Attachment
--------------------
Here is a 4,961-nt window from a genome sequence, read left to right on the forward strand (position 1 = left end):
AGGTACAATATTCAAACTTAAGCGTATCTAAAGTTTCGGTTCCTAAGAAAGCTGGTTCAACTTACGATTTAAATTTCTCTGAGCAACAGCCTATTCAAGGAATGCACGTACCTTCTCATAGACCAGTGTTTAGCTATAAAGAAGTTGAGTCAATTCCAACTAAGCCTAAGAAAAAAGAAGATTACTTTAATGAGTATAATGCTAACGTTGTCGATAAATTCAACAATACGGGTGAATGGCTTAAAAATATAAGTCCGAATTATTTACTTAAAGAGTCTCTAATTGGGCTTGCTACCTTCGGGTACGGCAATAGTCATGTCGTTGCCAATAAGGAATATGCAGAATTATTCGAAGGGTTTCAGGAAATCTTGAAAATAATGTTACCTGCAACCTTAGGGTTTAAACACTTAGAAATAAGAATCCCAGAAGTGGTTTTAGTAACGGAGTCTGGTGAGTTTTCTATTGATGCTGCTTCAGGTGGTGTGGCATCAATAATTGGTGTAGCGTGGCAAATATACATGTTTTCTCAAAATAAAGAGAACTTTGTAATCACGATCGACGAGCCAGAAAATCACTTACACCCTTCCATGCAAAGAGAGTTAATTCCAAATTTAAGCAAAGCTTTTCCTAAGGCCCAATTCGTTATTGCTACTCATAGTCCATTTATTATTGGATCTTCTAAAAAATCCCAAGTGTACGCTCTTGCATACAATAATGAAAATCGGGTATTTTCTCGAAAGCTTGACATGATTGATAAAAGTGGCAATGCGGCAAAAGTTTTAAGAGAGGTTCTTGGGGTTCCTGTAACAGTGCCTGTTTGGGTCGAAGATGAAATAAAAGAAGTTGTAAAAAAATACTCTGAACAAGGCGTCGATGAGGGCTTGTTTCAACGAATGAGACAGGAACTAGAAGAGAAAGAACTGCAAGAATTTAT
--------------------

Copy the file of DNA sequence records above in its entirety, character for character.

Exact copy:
Here is a 4,961-nt window from a genome sequence, read left to right on the forward strand (position 1 = left end):
AGGTACAATATTCAAACTTAAGCGTATCTAAAGTTTCGGTTCCTAAGAAAGCTGGTTCAACTTACGATTTAAATTTCTCTGAGCAACAGCCTATTCAAGGAATGCACGTACCTTCTCATAGACCAGTGTTTAGCTATAAAGAAGTTGAGTCAATTCCAACTAAGCCTAAGAAAAAAGAAGATTACTTTAATGAGTATAATGCTAACGTTGTCGATAAATTCAACAATACGGGTGAATGGCTTAAAAATATAAGTCCGAATTATTTACTTAAAGAGTCTCTAATTGGGCTTGCTACCTTCGGGTACGGCAATAGTCATGTCGTTGCCAATAAGGAATATGCAGAATTATTCGAAGGGTTTCAGGAAATCTTGAAAATAATGTTACCTGCAACCTTAGGGTTTAAACACTTAGAAATAAGAATCCCAGAAGTGGTTTTAGTAACGGAGTCTGGTGAGTTTTCTATTGATGCTGCTTCAGGTGGTGTGGCATCAATAATTGGTGTAGCGTGGCAAATATACATGTTTTCTCAAAATAAAGAGAACTTTGTAATCACGATCGACGAGCCAGAAAATCACTTACACCCTTCCATGCAAAGAGAGTTAATTCCAAATTTAAGCAAAGCTTTTCCTAAGGCCCAATTCGTTATTGCTACTCATAGTCCATTTATTATTGGATCTTCTAAAAAATCCCAAGTGTACGCTCTTGCATACAATAATGAAAATCGGGTATTTTCTCGAAAGCTTGACATGATTGATAAAAGTGGCAATGCGGCAAAAGTTTTAAGAGAGGTTCTTGGGGTTCCTGTAACAGTGCCTGTTTGGGTCGAAGATGAAATAAAAGAAGTTGTAAAAAAATACTCTGAACAAGGCGTCGATGAGGGCTTGTTTCAACGAATGAGACAGGAACTAGAAGAGAAAGAACTGCAAGAATTTAT